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Starlink to compete with operators in Nigeria and Mozambique

Starlink SpaceX.jpg

Regulators in Nigeria and Mozambique have approved the start of broadband satellite services via Starlink, part of Elon Musk’s SpaceX.

Regulators in both countries have not formally confirmed their decision, but Musk announced the plan via Twitter.

Starlink’s extension to Nigeria and Mozambique follows an earlier announcement by the Philippines several weeks ago that it would permit Starlink to provide internet services from its low Earth orbit (LEO) satellites.

Musk confirmed this news at the weekend by Twitter: “Starlink approved by The Philippines,” he tweeted.

Reports from Nigeria say that Starlink services will be used to fill 114 gaps in coverage from the country’s mobile operators, which leave 25 million people – about 12% of the population – without service.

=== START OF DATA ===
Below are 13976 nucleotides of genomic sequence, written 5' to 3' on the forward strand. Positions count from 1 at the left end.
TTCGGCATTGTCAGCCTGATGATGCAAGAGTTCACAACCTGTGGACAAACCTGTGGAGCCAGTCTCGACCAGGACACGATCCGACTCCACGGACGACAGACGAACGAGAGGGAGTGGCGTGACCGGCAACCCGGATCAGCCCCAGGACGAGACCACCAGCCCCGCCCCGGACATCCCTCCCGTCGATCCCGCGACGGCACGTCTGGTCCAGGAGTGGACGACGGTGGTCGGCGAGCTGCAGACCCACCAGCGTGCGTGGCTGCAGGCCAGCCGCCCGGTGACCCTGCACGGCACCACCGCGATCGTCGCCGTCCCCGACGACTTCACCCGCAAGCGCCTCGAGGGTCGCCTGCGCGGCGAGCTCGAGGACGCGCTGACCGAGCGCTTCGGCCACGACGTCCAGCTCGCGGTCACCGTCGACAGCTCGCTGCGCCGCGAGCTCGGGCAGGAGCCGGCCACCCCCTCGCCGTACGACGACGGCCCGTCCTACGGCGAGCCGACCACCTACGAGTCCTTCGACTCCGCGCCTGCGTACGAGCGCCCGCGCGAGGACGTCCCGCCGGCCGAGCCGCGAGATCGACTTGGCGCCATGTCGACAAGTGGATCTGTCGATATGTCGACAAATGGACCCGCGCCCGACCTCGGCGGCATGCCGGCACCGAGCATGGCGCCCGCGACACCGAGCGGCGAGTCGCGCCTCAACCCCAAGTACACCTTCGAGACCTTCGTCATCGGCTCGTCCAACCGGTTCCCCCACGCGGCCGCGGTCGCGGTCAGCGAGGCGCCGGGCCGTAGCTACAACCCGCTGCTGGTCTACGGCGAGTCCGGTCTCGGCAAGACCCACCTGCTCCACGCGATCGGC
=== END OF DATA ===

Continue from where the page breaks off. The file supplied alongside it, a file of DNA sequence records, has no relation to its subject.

The Nigerian government wants to extend broadband availability from 70% of the population now to 90% by 2025, and Starlink is likely to play its part in achieving that target.

According to The Guardian Nigeria – not connected with the UK newspaper – Starlink has six licences, covering different types of satellite service, including the ability to operate as an internet service provider (ISP).

At the same time the National Telecommunications Commission (NTC) of the Philippines has approved the registration of the local branch of Starlink to be an ISP there.

Gamaliel Cordoba, a member of the NTC, said: “The NTC is steadfast in helping ensure that roll-out of Starlink’s internet access services will be done expeditiously and professionally.”

Bienvenido Marquez, an intellectual property lawyer for Manila firm Quisumbing Torres, acting for SpaceX, said that the NTC granted the licence within 30 minutes of its submitting the application.